With all the troubling things out there, let us all take a moment to recognize the many blessings we have. On this wonderful day that celebrates our bounty let’s find room to be thankful for what we have and resolve to share with those less fortunate in the year ahead.
The gift of our presence to another person is among the greatest presents we can share. Give to the cause that supports others and makes your heart feel gladness and deepen relationships with those around you.
I keep repeating that thought as I hear Americans clamoring to shut the doors to Syrian refugees.It is about fear of terrorists infiltrators I have been told.I am fearful too, but I am fearful that we risk losing our way and our fear for our security are making us xenophobic and racist in ways not seen since the Japanese were interred in American Concentration camps and Jews were returned to Germany for extermination.I am fearful that we risk losing the moral bearings that have been our guiding star.I am fearful that the principles upon which our country was founded are becoming empty words of a time gone by.
We cannot let fear overwhelm us.We claim the words of Emma Lazarus, immortalized at the Statue of Liberty. We welcome the tired and poor, the huddled masses yearning to be free.The Syrian refugees certainly fit that description and so did we.We were once considered the refuse of the world, each of us with an ancestor who came here for the chance at a better life. When lives are hanging in the balance, how can we turn our backs?The US has a very robust process in place to screen immigrants and the total number of people who endure this almost two-year procedure is small.We are more than able to absorb these people.We can save their lives.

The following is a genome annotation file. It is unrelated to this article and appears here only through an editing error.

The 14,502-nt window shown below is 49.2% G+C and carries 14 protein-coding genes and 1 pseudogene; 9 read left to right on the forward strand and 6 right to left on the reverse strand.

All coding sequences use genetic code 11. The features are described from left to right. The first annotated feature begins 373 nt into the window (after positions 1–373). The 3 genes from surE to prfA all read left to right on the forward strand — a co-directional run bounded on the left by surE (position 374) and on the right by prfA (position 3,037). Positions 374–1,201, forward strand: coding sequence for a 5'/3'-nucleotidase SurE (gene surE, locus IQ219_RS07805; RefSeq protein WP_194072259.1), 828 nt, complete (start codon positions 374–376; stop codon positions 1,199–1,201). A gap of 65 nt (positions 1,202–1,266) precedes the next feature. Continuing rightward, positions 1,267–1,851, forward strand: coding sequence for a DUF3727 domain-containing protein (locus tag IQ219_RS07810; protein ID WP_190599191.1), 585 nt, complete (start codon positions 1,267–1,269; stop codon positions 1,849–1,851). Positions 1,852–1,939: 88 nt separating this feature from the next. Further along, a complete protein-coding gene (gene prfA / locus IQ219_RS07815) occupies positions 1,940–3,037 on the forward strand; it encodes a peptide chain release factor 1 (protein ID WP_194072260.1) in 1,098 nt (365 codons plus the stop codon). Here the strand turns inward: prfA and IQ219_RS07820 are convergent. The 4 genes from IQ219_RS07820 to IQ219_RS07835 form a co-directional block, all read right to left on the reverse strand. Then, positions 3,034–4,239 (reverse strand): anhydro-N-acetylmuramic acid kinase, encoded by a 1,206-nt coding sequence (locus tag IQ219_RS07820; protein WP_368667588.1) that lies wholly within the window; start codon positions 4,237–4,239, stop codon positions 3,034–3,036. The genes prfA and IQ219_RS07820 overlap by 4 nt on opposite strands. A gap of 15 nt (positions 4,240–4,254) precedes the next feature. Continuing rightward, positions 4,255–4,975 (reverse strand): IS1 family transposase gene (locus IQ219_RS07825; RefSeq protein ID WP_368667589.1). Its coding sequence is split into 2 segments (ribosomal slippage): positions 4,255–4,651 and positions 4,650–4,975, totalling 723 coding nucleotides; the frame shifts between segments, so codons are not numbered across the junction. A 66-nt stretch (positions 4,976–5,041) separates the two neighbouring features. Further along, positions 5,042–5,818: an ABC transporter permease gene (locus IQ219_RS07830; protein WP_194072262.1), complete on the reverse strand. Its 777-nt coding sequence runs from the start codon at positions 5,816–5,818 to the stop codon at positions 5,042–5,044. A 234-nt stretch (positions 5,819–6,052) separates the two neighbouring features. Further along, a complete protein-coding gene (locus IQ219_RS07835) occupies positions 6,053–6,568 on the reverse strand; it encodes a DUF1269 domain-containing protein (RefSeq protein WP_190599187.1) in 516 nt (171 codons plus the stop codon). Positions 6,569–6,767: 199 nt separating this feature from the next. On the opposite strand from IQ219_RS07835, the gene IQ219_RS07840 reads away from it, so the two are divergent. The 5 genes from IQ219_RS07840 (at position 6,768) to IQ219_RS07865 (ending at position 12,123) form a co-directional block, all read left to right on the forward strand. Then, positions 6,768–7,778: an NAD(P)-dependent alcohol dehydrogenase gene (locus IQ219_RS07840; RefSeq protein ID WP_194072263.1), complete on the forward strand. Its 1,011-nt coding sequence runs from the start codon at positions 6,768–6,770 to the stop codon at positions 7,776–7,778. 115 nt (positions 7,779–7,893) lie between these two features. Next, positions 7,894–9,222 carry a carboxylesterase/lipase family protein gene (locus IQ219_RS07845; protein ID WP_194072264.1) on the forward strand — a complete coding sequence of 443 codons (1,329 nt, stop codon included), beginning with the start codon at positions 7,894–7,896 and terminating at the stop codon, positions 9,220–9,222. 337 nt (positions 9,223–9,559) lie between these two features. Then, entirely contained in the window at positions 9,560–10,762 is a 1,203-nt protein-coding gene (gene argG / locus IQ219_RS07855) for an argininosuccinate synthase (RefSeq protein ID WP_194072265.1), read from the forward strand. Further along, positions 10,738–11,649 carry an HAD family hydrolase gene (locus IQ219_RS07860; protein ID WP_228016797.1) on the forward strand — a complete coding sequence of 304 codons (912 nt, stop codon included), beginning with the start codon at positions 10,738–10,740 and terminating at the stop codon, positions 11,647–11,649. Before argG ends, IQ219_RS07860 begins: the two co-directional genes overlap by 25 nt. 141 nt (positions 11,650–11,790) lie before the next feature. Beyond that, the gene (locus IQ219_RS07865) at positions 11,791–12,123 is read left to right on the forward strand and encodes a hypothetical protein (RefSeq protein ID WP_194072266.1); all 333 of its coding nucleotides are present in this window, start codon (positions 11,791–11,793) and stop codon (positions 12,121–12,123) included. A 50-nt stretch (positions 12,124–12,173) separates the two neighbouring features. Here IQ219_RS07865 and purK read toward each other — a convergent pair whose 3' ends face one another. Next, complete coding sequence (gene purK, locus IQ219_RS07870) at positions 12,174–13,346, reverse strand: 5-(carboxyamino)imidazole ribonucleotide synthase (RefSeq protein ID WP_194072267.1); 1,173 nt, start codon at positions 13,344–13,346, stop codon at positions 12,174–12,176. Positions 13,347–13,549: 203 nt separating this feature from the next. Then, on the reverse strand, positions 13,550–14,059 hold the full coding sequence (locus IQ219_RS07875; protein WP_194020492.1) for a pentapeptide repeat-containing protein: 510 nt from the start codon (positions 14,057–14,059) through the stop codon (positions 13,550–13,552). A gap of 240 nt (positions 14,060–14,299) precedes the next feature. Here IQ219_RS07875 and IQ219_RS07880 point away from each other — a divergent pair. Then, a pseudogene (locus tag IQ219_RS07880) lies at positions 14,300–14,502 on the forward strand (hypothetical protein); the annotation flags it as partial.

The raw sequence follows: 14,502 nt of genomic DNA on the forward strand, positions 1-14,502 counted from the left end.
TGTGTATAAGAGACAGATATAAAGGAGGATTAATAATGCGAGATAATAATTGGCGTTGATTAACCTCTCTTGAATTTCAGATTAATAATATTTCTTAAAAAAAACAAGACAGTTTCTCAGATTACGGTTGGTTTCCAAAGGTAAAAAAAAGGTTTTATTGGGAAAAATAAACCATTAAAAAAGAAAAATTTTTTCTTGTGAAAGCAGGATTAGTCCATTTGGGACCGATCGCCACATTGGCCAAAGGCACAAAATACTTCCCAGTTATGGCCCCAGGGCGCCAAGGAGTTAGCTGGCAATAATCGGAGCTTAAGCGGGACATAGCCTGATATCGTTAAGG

There is a war underway.And war is a frightening prospect.There are extremists who view us as an enemy to be destroyed.Our defenders have done an amazing job protecting us thus far.There will be attempted attacks on our soil, and some may even be successful.We need to be cautious and alert in defending ourselves. They can hurt us, but they cannot defeat us.Only we can do that.If we turn our backs on our own core principles, these extremists win an important victory.If we no longer believe in what makes us great, then we are great no longer.I fear that more than anything else.
I urge everyone who believes in our nation to write both Congressperson, Senator and Governor and urge them to defeat measures that close us off from helping refugees.Support a robust vetting process that is already in place and support groups like HIAS who are dedicated to helping refugees get started here in America.Then we can still hold our heads up high and ask that God Bless America.
We, the undersigned Jewish organizations, write to express support for refugee resettlement. We urge you to oppose any legislative proposals that aim to halt U.S. resettlement efforts or restrict funding for any groups of refugees, include Syrian refugees.